|[The Home Affairs Committee] agree with the Pilkington Committee that, while pay television would enlarge the range of programme for those who took the service in addition to the BBC and Independent Television services, it would increase the costs and reduce the value of the existing broadcasting services; in particular it was likely to 'corner' popular programmes and the promotion of sporting events, which could then not be broadcast live by the BBC or ITV, though they would be available on film for later showing. The Committee thought that if Pay-TV made a success of their venture it would be necessary to license other commercial companies to provide a pay service, and that commercial considerations not subject to the restraints imposed on the BBC and ITV might thus predominate over considerations of public service.||• Memorandum to the Prime Minister (Harold Wilson) from the Office of the Postmaster General (Edward Short), PRO 13/1951, 1968|
|It is in the interests of this nation to encourage its local film and television industry so as to increase the quantity and improve the quality of local material in our cinemas and on our television screens. ... Our audiences are subjected to the ever-increasing sociological influence of imported material, and our writers, actors and film-makers are unable to fulfil their creative potential. ... This situation hampers Australias efforts to interpret itself to the rest of the world.||• Australian Council for the Arts, Interim Report: Film Committee, 1969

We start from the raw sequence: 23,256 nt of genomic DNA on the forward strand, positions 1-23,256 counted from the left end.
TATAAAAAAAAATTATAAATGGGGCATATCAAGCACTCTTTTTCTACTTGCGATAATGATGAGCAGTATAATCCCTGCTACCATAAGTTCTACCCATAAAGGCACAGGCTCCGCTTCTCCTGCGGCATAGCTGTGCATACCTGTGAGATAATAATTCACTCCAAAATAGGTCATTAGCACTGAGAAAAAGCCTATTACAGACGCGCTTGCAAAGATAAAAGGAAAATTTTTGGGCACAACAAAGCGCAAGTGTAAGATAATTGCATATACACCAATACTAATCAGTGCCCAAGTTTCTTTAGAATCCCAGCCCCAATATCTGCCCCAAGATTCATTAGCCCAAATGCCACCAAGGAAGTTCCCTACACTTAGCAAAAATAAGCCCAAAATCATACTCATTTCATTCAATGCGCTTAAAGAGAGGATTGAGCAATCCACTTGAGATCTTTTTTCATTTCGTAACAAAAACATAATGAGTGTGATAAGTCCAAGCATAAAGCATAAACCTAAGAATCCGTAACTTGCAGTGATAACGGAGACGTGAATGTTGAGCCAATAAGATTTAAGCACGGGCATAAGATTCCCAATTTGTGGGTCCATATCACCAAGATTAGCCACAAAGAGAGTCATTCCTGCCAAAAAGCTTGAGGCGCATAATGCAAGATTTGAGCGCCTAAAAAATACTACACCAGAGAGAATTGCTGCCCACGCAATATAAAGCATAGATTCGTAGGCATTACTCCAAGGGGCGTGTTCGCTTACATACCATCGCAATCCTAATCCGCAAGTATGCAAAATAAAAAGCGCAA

See also D G C Lawrence
|[Robert Maxwell] is not in our opinion a person who can be relied upon to exercise proper stewardship of a publicly quoted company.||• UK Department of Trade and Industry report on the British publisher and media tycoon, 1971|
Page updated 3 January 2006
Compilation and notes © David Fisher